Director Recommends End of Coinage
In the Annual Report of the Director of the Mint, 1883, Horatio Burchard recommended that the coinage of trade dollars no longer be permitted:
"Although its coinage is now discretionary with the secretary of the Treasury and has been suspended by him, the issue of this coin in any contingency should no longer be authorized or permitted at any of the United States Mints. Originally made in the coinage Act of 1873 a legal tender, to the same extent as the other designated silver coins, a considerable number had probably, before its demonetization in 1876, gone into circulation in this country. The statistics of coinage and exports show that at the latter date the number of pieces coined exceeded the exportations by over two million dollars. Probably from five to seven millions of these coins are now held in the country, mostly in the mining and manufacturing regions of Pennsylvania and contiguous States, and in the vicinity of New York, where they have been paid to workmen and laborers, and by them paid to and received from tradesmen in those localities.
"While the United States has incurred no legal liability, yet by the Act of the government the coins were at first put into circulation and given compulsory currency, and have fallen into the hands of those who can ill afford to suffer from the depreciation, and it would seem but an Act of justice that the United States should permit these coins to be sent to the mints and exchanged for other silver coins, into which they could be profitably recoined.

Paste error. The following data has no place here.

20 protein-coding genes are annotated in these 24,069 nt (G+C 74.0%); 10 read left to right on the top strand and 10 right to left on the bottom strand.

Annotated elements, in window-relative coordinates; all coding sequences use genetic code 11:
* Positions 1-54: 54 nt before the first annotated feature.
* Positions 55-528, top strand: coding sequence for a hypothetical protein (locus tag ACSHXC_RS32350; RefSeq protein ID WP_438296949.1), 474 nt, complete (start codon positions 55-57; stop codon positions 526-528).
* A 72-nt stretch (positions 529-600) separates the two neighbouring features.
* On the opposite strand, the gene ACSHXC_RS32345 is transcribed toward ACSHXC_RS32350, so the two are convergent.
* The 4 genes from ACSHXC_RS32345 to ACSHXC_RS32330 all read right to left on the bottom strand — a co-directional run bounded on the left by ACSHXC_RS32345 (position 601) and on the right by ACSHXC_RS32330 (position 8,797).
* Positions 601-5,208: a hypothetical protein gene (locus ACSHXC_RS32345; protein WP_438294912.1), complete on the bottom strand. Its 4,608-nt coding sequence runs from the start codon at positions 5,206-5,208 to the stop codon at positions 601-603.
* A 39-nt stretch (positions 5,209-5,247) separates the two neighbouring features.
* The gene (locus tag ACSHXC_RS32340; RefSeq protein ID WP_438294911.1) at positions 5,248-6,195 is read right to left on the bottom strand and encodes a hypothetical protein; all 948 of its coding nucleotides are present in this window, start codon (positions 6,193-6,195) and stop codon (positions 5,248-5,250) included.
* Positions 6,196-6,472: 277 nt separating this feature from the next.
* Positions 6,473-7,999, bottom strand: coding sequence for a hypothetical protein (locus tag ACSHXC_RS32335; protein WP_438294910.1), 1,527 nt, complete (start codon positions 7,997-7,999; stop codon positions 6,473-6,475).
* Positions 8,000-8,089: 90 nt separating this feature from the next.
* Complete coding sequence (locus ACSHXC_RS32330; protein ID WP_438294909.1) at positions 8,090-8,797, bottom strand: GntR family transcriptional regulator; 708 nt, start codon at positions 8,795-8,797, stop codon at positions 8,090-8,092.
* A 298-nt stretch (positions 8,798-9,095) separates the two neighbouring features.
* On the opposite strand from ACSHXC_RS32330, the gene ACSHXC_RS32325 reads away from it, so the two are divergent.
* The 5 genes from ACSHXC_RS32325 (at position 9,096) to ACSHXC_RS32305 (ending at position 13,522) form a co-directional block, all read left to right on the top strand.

"I doubt not that action of this kind would have long since been taken, but for the apprehension that a large number of exported trade dollars would be returned to this country. My own investigations and inquiries have satisfied me that the trade dollars sent to China have gone to the melting pots and become sycee silver or disappeared in the interior of that country; for, although their value as silver bullion would be only about eighty-seven cents, yet their commercial market value in New York City has, prior to the late movement to depress their price, fallen below ninety-eight cents but once, and that for a short period, and has usually ranged for several years above ninety-nine cents, and had it been possible to secure trade dollars for import from China to this country, the profits on the operation would have brought them here long since."
Whether or not the secretary of the Treasury forbade any further mintage of Proof trade dollars, the coins of 1884 and 1885 were clandestine issues, the 1884, from allegedly unused dies (per Mint records), the 1885 without any record of dies made or destroyed. No Mint record mentions bullion sources, planchets, striking, or distribution of trade dollars of either date. For further details see below.